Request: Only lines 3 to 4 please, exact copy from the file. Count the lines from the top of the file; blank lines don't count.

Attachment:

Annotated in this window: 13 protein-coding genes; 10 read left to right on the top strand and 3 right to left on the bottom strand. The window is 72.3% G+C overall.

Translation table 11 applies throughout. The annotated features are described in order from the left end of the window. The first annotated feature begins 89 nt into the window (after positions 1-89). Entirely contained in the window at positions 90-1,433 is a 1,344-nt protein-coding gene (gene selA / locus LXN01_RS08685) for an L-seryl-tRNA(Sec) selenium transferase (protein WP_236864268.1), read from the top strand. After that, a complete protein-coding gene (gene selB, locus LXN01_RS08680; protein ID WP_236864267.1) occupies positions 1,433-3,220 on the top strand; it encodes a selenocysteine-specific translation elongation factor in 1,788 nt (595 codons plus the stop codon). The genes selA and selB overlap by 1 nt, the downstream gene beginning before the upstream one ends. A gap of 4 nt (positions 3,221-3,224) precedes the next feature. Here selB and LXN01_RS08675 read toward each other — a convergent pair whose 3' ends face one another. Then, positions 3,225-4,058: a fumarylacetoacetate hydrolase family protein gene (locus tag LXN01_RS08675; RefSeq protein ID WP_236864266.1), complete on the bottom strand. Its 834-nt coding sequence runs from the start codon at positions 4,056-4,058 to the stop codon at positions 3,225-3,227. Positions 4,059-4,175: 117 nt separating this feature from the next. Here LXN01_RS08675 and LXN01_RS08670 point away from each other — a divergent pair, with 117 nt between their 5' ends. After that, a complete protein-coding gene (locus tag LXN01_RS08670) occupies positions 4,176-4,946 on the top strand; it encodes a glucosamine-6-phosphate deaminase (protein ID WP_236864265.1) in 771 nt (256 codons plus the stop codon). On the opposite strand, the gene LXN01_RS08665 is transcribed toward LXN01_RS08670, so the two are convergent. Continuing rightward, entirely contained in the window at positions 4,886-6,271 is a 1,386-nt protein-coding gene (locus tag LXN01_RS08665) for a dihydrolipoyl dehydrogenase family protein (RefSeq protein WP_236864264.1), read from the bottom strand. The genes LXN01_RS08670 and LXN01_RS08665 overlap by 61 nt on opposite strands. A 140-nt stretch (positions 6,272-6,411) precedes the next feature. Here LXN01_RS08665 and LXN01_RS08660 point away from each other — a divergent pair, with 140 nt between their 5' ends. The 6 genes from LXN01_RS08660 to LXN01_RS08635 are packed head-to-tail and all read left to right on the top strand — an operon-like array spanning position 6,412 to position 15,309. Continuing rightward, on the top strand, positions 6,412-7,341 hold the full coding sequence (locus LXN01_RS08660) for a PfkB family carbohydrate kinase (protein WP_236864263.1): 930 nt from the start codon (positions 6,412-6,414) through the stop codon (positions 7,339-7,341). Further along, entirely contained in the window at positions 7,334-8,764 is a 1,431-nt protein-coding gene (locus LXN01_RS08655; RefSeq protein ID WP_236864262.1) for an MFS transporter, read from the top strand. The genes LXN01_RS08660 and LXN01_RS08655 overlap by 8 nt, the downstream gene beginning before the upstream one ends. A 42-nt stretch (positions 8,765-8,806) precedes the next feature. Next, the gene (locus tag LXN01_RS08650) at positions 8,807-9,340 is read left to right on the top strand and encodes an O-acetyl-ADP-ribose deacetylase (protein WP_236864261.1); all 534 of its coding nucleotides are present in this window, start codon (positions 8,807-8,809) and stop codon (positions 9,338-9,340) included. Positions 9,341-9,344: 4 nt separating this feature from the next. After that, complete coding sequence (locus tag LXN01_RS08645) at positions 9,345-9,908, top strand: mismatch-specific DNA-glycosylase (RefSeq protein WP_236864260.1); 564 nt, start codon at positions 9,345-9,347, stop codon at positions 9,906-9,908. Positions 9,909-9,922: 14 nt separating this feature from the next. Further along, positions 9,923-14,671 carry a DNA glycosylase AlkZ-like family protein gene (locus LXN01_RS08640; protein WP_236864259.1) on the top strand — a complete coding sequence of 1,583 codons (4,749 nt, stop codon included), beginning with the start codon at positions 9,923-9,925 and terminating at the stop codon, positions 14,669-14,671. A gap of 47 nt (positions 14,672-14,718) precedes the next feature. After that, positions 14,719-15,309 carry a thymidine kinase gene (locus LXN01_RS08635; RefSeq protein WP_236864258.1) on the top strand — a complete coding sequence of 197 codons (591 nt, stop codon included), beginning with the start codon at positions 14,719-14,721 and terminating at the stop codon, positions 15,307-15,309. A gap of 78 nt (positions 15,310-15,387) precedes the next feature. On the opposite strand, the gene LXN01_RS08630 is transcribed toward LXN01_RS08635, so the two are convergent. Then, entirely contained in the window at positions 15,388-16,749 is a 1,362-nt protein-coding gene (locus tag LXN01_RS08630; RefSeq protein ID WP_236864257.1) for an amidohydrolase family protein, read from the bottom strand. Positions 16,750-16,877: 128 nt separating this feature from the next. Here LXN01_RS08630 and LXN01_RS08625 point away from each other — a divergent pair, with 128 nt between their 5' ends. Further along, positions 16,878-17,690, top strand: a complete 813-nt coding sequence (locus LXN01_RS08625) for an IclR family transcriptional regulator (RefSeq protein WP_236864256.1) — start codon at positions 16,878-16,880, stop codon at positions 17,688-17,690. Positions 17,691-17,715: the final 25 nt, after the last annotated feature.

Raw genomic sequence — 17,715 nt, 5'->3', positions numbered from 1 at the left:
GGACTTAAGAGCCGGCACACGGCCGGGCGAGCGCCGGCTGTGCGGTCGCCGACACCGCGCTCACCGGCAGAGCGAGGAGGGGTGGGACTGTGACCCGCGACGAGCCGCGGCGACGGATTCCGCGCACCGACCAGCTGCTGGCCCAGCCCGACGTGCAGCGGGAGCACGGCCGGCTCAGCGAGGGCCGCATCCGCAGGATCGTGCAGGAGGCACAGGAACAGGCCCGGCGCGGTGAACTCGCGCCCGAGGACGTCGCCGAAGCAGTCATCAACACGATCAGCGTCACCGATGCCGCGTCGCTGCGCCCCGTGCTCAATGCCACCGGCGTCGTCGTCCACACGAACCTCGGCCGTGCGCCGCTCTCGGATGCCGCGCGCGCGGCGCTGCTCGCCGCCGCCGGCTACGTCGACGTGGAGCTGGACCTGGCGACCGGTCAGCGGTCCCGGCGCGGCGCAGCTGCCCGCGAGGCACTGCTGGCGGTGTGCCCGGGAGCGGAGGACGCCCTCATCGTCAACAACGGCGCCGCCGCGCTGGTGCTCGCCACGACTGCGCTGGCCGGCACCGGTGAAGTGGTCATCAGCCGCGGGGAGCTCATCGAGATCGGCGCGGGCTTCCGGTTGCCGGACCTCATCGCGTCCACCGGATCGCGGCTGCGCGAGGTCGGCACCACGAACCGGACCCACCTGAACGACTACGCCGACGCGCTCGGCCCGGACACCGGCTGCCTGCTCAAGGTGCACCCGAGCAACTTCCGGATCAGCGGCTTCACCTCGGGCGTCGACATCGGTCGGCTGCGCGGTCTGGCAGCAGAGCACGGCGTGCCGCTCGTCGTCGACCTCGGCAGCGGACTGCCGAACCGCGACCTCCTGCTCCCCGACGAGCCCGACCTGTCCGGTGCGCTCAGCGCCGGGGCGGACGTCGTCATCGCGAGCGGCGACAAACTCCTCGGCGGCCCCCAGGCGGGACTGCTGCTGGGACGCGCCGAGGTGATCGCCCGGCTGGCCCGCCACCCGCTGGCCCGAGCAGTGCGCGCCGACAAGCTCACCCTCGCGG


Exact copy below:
Raw genomic sequence — 17,715 nt, 5'->3', positions numbered from 1 at the left:
GGACTTAAGAGCCGGCACACGGCCGGGCGAGCGCCGGCTGTGCGGTCGCCGACACCGCGCTCACCGGCAGAGCGAGGAGGGGTGGGACTGTGACCCGCGACGAGCCGCGGCGACGGATTCCGCGCACCGACCAGCTGCTGGCCCAGCCCGACGTGCAGCGGGAGCACGGCCGGCTCAGCGAGGGCCGCATCCGCAGGATCGTGCAGGAGGCACAGGAACAGGCCCGGCGCGGTGAACTCGCGCCCGAGGACGTCGCCGAAGCAGTCATCAACACGATCAGCGTCACCGATGCCGCGTCGCTGCGCCCCGTGCTCAATGCCACCGGCGTCGTCGTCCACACGAACCTCGGCCGTGCGCCGCTCTCGGATGCCGCGCGCGCGGCGCTGCTCGCCGCCGCCGGCTACGTCGACGTGGAGCTGGACCTGGCGACCGGTCAGCGGTCCCGGCGCGGCGCAGCTGCCCGCGAGGCACTGCTGGCGGTGTGCCCGGGAGCGGAGGACGCCCTCATCGTCAACAACGGCGCCGCCGCGCTGGTGCTCGCCACGACTGCGCTGGCCGGCACCGGTGAAGTGGTCATCAGCCGCGGGGAGCTCATCGAGATCGGCGCGGGCTTCCGGTTGCCGGACCTCATCGCGTCCACCGGATCGCGGCTGCGCGAGGTCGGCACCACGAACCGGACCCACCTGAACGACTACGCCGACGCGCTCGGCCCGGACACCGGCTGCCTGCTCAAGGTGCACCCGAGCAACTTCCGGATCAGCGGCTTCACCTCGGGCGTCGACATCGGTCGGCTGCGCGGTCTGGCAGCAGAGCACGGCGTGCCGCTCGTCGTCGACCTCGGCAGCGGACTGCCGAACCGCGACCTCCTGCTCCCCGACGAGCCCGACCTGTCCGGTGCGCTCAGCGCCGGGGCGGACGTCGTCATCGCGAGCGGCGACAAACTCCTCGGCGGCCCCCAGGCGGGACTGCTGCTGGGACGCGCCGAGGTGATCGCCCGGCTGGCCCGCCACCCGCTGGCCCGAGCAGTGCGCGCCGACAAGCTCACCCTCGCGG